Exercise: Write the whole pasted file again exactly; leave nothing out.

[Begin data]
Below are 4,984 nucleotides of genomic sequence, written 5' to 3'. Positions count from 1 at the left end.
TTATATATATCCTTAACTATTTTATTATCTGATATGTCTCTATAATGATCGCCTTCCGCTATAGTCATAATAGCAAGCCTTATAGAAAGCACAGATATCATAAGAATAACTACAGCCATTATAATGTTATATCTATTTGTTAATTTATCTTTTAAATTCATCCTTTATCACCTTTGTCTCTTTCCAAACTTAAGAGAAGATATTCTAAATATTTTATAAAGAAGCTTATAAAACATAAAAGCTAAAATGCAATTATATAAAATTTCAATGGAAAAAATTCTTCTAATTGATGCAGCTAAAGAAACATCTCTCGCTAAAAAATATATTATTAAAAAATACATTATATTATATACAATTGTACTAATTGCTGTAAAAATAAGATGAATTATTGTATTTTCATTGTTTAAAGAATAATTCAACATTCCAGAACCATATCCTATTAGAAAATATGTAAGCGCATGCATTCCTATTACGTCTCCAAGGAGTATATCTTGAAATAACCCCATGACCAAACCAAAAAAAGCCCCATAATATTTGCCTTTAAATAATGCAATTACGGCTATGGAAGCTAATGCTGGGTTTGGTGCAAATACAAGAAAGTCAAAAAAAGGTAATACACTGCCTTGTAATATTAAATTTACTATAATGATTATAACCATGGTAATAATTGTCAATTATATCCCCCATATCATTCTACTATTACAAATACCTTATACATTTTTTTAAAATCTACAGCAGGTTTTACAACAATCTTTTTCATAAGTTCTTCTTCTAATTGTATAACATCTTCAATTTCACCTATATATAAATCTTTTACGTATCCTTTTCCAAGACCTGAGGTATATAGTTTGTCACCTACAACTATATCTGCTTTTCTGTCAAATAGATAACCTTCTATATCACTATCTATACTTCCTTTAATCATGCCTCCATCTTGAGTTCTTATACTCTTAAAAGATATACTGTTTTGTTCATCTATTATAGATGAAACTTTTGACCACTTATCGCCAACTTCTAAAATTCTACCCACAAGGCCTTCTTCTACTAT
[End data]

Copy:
Below are 4,984 nucleotides of genomic sequence, written 5' to 3'. Positions count from 1 at the left end.
TTATATATATCCTTAACTATTTTATTATCTGATATGTCTCTATAATGATCGCCTTCCGCTATAGTCATAATAGCAAGCCTTATAGAAAGCACAGATATCATAAGAATAACTACAGCCATTATAATGTTATATCTATTTGTTAATTTATCTTTTAAATTCATCCTTTATCACCTTTGTCTCTTTCCAAACTTAAGAGAAGATATTCTAAATATTTTATAAAGAAGCTTATAAAACATAAAAGCTAAAATGCAATTATATAAAATTTCAATGGAAAAAATTCTTCTAATTGATGCAGCTAAAGAAACATCTCTCGCTAAAAAATATATTATTAAAAAATACATTATATTATATACAATTGTACTAATTGCTGTAAAAATAAGATGAATTATTGTATTTTCATTGTTTAAAGAATAATTCAACATTCCAGAACCATATCCTATTAGAAAATATGTAAGCGCATGCATTCCTATTACGTCTCCAAGGAGTATATCTTGAAATAACCCCATGACCAAACCAAAAAAAGCCCCATAATATTTGCCTTTAAATAATGCAATTACGGCTATGGAAGCTAATGCTGGGTTTGGTGCAAATACAAGAAAGTCAAAAAAAGGTAATACACTGCCTTGTAATATTAAATTTACTATAATGATTATAACCATGGTAATAATTGTCAATTATATCCCCCATATCATTCTACTATTACAAATACCTTATACATTTTTTTAAAATCTACAGCAGGTTTTACAACAATCTTTTTCATAAGTTCTTCTTCTAATTGTATAACATCTTCAATTTCACCTATATATAAATCTTTTACGTATCCTTTTCCAAGACCTGAGGTATATAGTTTGTCACCTACAACTATATCTGCTTTTCTGTCAAATAGATAACCTTCTATATCACTATCTATACTTCCTTTAATCATGCCTCCATCTTGAGTTCTTATACTCTTAAAAGATATACTGTTTTGTTCATCTATTATAGATGAAACTTTTGACCACTTATCGCCAACTTCTAAAATTCTACCCACAAGGCCTTCTTCTACTAT